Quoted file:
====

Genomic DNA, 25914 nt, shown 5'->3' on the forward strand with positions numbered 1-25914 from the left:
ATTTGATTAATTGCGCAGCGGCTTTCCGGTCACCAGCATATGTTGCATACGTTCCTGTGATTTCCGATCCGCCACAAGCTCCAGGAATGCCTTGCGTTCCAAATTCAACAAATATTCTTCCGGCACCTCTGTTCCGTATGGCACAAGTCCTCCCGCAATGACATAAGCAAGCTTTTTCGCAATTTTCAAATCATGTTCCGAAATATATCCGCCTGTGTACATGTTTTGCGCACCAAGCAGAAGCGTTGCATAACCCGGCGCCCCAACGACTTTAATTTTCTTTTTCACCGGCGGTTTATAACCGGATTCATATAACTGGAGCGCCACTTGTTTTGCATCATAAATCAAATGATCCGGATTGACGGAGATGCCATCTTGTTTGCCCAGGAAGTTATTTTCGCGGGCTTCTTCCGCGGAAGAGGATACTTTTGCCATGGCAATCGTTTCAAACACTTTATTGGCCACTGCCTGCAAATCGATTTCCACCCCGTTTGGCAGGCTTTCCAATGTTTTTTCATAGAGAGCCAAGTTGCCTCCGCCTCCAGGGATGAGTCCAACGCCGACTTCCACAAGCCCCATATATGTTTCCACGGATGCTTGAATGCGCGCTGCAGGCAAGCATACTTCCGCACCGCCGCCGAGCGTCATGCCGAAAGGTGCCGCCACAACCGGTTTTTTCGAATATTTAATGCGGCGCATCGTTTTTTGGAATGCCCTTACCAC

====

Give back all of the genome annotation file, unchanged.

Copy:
Genomic DNA, 25914 nt, shown 5'->3' on the forward strand with positions numbered 1-25914 from the left:
ATTTGATTAATTGCGCAGCGGCTTTCCGGTCACCAGCATATGTTGCATACGTTCCTGTGATTTCCGATCCGCCACAAGCTCCAGGAATGCCTTGCGTTCCAAATTCAACAAATATTCTTCCGGCACCTCTGTTCCGTATGGCACAAGTCCTCCCGCAATGACATAAGCAAGCTTTTTCGCAATTTTCAAATCATGTTCCGAAATATATCCGCCTGTGTACATGTTTTGCGCACCAAGCAGAAGCGTTGCATAACCCGGCGCCCCAACGACTTTAATTTTCTTTTTCACCGGCGGTTTATAACCGGATTCATATAACTGGAGCGCCACTTGTTTTGCATCATAAATCAAATGATCCGGATTGACGGAGATGCCATCTTGTTTGCCCAGGAAGTTATTTTCGCGGGCTTCTTCCGCGGAAGAGGATACTTTTGCCATGGCAATCGTTTCAAACACTTTATTGGCCACTGCCTGCAAATCGATTTCCACCCCGTTTGGCAGGCTTTCCAATGTTTTTTCATAGAGAGCCAAGTTGCCTCCGCCTCCAGGGATGAGTCCAACGCCGACTTCCACAAGCCCCATATATGTTTCCACGGATGCTTGAATGCGCGCTGCAGGCAAGCATACTTCCGCACCGCCGCCGAGCGTCATGCCGAAAGGTGCCGCCACAACCGGTTTTTTCGAATATTTAATGCGGCGCATCGTTTTTTGGAATGCCCTTACCAC